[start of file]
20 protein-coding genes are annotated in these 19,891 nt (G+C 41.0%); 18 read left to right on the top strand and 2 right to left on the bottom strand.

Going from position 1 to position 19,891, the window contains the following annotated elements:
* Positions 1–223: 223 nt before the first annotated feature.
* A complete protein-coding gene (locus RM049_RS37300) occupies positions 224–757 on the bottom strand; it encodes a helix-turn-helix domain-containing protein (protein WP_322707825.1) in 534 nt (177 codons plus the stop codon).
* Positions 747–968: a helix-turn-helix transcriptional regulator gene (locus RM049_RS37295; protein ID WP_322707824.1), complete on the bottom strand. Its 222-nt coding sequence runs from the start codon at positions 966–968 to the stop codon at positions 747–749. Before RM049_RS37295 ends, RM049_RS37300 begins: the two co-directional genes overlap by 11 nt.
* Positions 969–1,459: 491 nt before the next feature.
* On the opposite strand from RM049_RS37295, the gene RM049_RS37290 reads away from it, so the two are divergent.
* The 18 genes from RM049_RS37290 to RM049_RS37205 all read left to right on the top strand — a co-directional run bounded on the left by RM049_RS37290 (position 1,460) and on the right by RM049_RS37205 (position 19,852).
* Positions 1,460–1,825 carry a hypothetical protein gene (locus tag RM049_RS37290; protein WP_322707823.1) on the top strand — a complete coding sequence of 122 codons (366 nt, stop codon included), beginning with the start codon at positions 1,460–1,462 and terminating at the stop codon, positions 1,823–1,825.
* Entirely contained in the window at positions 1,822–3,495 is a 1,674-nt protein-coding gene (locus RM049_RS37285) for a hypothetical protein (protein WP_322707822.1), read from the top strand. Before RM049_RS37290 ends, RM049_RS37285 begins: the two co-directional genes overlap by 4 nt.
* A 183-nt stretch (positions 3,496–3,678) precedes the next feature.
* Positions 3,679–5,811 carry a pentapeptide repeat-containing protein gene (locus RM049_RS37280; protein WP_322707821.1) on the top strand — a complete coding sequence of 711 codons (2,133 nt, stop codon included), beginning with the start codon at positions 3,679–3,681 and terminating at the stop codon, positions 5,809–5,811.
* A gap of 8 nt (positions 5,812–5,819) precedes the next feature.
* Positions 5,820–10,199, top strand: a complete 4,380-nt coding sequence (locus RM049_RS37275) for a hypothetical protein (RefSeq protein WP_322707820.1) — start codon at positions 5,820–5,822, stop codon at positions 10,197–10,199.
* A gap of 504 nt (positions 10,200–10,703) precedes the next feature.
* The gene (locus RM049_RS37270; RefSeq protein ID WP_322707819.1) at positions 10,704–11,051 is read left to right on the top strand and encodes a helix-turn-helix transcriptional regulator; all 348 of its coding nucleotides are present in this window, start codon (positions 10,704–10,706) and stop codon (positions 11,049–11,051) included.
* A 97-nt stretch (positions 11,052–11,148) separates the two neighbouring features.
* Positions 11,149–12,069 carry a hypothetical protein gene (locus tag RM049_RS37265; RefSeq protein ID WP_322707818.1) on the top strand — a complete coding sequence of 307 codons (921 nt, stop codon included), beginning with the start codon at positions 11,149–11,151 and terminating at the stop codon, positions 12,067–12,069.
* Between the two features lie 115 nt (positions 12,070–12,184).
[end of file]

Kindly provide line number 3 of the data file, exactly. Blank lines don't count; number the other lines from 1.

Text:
* Positions 1–223: 223 nt before the first annotated feature.